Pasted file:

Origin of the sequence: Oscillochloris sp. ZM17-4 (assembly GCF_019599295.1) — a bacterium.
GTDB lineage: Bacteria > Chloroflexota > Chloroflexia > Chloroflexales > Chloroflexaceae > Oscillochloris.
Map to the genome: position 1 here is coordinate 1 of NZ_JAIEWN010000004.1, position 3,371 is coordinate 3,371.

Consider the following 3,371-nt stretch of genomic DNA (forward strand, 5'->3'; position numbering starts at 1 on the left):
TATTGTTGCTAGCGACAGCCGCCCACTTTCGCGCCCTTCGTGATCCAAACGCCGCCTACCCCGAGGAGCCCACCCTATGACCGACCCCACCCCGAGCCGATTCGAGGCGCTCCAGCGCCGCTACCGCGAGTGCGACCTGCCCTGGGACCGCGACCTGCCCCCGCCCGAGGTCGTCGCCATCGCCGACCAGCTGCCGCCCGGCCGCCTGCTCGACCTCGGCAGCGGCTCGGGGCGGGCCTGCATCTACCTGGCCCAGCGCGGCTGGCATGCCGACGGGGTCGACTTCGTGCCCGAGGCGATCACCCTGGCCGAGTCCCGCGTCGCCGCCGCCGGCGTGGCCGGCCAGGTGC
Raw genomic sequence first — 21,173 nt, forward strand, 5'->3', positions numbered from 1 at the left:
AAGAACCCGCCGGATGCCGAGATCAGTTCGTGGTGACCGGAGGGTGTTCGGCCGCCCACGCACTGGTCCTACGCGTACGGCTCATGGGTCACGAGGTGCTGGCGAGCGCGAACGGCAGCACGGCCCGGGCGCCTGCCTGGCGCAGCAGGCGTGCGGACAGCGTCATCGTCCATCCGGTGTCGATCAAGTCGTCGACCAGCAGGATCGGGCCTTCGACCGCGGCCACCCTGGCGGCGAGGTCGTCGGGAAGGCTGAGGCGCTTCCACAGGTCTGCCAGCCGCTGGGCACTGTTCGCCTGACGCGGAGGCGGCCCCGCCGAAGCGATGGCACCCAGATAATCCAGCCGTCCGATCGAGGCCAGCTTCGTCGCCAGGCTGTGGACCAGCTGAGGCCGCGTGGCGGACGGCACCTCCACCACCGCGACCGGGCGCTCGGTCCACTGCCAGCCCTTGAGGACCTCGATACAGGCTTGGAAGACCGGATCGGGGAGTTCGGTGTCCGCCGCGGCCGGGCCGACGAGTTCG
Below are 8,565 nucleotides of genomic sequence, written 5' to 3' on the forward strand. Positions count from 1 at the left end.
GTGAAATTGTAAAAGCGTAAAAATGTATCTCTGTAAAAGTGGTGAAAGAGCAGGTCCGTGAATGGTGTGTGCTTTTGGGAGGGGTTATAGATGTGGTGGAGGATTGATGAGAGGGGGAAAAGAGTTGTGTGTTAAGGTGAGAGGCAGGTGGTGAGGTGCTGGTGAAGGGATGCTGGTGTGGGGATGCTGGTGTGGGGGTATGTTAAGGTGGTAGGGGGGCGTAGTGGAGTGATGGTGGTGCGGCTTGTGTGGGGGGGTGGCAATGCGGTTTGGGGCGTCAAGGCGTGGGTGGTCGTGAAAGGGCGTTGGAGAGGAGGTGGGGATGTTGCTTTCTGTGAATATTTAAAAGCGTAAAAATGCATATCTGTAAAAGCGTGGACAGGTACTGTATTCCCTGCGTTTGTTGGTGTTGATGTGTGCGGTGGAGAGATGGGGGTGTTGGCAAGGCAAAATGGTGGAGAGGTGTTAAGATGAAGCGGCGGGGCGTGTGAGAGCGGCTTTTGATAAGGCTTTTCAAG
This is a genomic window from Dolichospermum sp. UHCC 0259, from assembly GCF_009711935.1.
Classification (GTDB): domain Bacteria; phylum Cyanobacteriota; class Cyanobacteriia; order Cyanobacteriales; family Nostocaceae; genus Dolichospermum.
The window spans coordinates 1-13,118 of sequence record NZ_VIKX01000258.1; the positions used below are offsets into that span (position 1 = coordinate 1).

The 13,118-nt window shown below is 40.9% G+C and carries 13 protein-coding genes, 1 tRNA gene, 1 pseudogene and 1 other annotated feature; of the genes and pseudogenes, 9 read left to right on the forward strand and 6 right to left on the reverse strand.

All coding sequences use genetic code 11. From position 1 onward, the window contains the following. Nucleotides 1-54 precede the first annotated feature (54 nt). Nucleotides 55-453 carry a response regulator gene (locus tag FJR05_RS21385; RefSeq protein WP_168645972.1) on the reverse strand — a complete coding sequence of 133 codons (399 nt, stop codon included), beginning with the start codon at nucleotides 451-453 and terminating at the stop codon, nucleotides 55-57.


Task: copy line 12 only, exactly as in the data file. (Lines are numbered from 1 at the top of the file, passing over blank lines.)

The window spans coordinates 1-13,118 of sequence record NZ_VIKX01000258.1; the positions used below are offsets into that span (position 1 = coordinate 1).